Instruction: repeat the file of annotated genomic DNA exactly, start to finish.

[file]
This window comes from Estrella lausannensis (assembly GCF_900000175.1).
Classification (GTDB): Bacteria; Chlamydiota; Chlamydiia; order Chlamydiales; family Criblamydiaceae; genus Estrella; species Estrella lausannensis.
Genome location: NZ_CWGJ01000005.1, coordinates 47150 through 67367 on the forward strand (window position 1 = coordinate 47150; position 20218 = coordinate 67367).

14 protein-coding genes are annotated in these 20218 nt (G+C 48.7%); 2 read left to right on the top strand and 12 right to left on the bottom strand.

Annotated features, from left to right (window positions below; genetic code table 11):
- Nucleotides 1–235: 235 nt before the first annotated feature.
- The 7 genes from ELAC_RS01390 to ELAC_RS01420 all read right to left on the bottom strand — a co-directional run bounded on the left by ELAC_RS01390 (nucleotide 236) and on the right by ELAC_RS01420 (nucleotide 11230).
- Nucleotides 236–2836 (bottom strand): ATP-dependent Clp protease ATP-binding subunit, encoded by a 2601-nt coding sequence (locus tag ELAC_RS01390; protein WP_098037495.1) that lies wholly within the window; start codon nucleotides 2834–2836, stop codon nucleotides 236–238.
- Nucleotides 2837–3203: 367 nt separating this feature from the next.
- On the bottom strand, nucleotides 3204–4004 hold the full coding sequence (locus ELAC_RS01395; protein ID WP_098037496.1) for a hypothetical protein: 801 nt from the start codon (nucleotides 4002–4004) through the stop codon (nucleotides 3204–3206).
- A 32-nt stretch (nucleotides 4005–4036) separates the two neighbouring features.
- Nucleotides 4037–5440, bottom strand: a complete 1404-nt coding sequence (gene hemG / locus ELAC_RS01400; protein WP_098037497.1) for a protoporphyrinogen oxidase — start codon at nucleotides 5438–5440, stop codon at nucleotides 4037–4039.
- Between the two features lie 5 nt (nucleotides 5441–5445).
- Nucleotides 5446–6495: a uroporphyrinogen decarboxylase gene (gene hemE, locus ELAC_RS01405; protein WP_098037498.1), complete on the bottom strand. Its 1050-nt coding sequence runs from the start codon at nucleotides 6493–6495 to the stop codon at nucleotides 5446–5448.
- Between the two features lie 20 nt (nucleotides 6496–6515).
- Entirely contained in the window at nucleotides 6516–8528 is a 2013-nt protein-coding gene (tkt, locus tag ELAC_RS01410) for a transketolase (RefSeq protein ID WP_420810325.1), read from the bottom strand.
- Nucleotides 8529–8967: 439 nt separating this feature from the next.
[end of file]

This window comes from Estrella lausannensis (assembly GCF_900000175.1).
Classification (GTDB): Bacteria; Chlamydiota; Chlamydiia; order Chlamydiales; family Criblamydiaceae; genus Estrella; species Estrella lausannensis.
Genome location: NZ_CWGJ01000005.1, coordinates 47150 through 67367 on the forward strand (window position 1 = coordinate 47150; position 20218 = coordinate 67367).

14 protein-coding genes are annotated in these 20218 nt (G+C 48.7%); 2 read left to right on the top strand and 12 right to left on the bottom strand.

Annotated features, from left to right (window positions below; genetic code table 11):
- Nucleotides 1–235: 235 nt before the first annotated feature.
- The 7 genes from ELAC_RS01390 to ELAC_RS01420 all read right to left on the bottom strand — a co-directional run bounded on the left by ELAC_RS01390 (nucleotide 236) and on the right by ELAC_RS01420 (nucleotide 11230).
- Nucleotides 236–2836 (bottom strand): ATP-dependent Clp protease ATP-binding subunit, encoded by a 2601-nt coding sequence (locus tag ELAC_RS01390; protein WP_098037495.1) that lies wholly within the window; start codon nucleotides 2834–2836, stop codon nucleotides 236–238.
- Nucleotides 2837–3203: 367 nt separating this feature from the next.
- On the bottom strand, nucleotides 3204–4004 hold the full coding sequence (locus ELAC_RS01395; protein ID WP_098037496.1) for a hypothetical protein: 801 nt from the start codon (nucleotides 4002–4004) through the stop codon (nucleotides 3204–3206).
- A 32-nt stretch (nucleotides 4005–4036) separates the two neighbouring features.
- Nucleotides 4037–5440, bottom strand: a complete 1404-nt coding sequence (gene hemG / locus ELAC_RS01400; protein WP_098037497.1) for a protoporphyrinogen oxidase — start codon at nucleotides 5438–5440, stop codon at nucleotides 4037–4039.
- Between the two features lie 5 nt (nucleotides 5441–5445).
- Nucleotides 5446–6495: a uroporphyrinogen decarboxylase gene (gene hemE, locus ELAC_RS01405; protein WP_098037498.1), complete on the bottom strand. Its 1050-nt coding sequence runs from the start codon at nucleotides 6493–6495 to the stop codon at nucleotides 5446–5448.
- Between the two features lie 20 nt (nucleotides 6496–6515).
- Entirely contained in the window at nucleotides 6516–8528 is a 2013-nt protein-coding gene (tkt, locus tag ELAC_RS01410) for a transketolase (RefSeq protein ID WP_420810325.1), read from the bottom strand.
- Nucleotides 8529–8967: 439 nt separating this feature from the next.